Regulation of lobbying

21 July 2010

Both in NSW, and at a national level, there is push to broaden the existing regulation of lobbyists. This might involve regulating the activities of so-called “in-house” lobbyists. This may mean that people who speak to government on behalf of a business may need to register as a lobbyist even when they are salaried employees and/or professionals such as town planners, architects or lawyers.

At a federal level, a discussion paper has just been released and public submissions can be made up until 30 September 2010. Details are here.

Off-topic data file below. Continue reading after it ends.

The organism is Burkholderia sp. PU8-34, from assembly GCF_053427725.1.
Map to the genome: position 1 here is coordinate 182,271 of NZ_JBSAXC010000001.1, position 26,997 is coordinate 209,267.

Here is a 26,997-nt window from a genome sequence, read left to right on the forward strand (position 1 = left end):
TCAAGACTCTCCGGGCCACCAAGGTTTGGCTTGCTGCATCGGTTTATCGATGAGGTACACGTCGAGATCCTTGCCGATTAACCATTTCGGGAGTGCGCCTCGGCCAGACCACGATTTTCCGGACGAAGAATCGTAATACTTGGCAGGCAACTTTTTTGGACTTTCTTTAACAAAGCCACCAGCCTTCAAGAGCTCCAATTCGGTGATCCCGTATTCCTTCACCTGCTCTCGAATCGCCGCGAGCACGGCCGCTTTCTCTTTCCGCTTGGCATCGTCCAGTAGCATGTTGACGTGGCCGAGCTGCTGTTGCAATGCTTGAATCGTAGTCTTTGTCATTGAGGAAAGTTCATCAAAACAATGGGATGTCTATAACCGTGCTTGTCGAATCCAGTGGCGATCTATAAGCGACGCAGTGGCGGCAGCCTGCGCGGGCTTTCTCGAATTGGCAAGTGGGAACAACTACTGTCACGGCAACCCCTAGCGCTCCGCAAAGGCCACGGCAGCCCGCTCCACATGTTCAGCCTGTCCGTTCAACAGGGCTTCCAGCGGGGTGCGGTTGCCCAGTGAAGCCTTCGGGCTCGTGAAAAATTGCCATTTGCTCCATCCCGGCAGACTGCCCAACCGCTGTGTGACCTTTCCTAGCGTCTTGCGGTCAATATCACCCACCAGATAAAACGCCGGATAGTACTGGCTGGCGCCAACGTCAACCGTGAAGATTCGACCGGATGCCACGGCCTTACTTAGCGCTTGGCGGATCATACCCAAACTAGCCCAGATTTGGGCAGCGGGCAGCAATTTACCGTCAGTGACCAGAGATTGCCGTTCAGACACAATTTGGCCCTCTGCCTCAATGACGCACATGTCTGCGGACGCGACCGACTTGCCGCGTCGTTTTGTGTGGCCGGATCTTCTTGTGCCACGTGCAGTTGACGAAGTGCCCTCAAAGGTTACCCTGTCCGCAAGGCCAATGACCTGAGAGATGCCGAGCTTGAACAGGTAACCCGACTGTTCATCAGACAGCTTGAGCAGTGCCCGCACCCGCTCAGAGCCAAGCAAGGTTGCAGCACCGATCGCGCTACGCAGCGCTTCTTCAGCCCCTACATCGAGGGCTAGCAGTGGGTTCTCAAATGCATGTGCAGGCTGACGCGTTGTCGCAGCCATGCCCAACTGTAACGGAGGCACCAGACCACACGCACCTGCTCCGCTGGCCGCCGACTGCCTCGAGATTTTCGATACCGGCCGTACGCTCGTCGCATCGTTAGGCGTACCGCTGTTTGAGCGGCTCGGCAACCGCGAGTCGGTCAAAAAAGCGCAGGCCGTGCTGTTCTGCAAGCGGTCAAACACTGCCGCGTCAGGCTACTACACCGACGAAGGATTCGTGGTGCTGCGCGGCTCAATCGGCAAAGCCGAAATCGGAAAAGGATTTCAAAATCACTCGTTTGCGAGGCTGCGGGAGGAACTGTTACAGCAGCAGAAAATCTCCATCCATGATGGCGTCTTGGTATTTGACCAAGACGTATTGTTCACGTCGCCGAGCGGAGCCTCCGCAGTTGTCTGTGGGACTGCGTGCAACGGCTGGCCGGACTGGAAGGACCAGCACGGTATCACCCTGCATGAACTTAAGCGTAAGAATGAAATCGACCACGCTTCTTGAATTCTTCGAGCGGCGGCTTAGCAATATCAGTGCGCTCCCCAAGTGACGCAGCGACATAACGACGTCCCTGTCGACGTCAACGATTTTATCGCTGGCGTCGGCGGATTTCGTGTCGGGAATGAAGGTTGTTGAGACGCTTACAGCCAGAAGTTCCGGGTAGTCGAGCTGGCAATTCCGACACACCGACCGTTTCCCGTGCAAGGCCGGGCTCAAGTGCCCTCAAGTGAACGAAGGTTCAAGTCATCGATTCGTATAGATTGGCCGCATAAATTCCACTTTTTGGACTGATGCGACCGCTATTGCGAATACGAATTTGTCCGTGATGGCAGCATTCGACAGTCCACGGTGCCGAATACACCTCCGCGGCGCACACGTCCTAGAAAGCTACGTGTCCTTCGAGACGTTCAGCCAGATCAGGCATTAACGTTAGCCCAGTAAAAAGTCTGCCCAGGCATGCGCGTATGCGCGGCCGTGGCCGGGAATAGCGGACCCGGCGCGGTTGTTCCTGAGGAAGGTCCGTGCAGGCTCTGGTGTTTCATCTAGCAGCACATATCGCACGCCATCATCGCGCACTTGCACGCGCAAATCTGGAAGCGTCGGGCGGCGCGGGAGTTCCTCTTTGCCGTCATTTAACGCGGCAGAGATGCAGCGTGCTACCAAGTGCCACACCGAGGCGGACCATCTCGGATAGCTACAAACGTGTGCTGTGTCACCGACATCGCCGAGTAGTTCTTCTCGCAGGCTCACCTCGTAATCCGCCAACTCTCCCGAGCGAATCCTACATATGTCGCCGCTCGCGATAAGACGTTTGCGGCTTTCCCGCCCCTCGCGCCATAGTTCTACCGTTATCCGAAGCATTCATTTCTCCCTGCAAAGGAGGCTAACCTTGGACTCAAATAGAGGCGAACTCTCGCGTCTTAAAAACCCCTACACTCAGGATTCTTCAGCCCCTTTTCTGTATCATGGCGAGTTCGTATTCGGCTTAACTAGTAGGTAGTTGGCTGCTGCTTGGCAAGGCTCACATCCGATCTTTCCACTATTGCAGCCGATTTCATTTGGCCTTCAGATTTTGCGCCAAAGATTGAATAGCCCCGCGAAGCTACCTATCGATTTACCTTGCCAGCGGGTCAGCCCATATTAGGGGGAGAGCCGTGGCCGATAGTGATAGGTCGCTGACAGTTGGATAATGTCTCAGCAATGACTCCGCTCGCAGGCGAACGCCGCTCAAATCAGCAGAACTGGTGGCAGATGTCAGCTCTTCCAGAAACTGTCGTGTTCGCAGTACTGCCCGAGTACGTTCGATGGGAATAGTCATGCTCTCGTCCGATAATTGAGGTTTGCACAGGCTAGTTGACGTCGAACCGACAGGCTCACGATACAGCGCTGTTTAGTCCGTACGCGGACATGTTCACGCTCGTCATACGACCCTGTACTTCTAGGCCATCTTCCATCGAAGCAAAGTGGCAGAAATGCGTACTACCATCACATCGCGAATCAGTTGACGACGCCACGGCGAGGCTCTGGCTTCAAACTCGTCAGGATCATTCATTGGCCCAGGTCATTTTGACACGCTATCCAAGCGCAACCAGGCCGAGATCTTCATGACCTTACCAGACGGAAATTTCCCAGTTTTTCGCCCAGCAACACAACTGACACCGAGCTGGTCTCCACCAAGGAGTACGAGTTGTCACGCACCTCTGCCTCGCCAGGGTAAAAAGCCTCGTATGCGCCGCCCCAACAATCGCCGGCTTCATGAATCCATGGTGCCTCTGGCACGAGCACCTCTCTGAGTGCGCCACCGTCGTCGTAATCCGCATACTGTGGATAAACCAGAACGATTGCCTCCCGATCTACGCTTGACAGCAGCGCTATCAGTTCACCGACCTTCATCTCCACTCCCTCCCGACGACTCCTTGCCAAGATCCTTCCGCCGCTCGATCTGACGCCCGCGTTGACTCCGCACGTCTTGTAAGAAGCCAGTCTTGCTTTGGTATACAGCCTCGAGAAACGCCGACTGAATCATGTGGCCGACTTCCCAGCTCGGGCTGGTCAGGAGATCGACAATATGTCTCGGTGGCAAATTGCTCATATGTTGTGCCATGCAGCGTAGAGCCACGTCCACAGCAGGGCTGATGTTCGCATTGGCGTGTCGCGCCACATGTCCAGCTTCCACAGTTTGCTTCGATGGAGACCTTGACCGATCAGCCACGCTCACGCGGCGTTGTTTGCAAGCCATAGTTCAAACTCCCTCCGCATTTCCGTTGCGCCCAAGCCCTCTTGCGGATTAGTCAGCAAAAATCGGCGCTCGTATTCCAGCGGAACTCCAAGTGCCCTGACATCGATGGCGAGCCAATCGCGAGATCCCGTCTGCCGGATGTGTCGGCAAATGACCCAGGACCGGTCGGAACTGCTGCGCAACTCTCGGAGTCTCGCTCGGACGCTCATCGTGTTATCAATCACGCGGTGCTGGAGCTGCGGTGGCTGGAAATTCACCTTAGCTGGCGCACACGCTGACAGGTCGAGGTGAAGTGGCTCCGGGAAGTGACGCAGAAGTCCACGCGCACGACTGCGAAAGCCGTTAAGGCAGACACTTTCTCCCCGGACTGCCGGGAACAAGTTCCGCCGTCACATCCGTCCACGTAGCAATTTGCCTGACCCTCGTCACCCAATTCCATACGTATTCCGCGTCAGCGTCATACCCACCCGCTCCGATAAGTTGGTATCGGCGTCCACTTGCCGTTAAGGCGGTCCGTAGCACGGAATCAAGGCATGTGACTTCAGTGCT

In NSW, the Independent Commission Against Corruption (ICAC) is conducting an investigation into the lobbying of public officials and the related procedures and regulatory system.

As part of this investigation the Commission released an issues paper and invited submissions (as we reported in our Member Alert of 26 May).

The Urban Taskforce recently finalised our submission to the ICAC, which is available here.

The extension of regulation proposed by the ICAC in its issues paper has the potential to significantly impact on the ability of property developers, and others, to talk to public officials. Our submission argues against unreasonable restrictions and explains that a democratic government cannot function if it does not listen to people, and people must be entitled to employ others to talk to government on their behalf.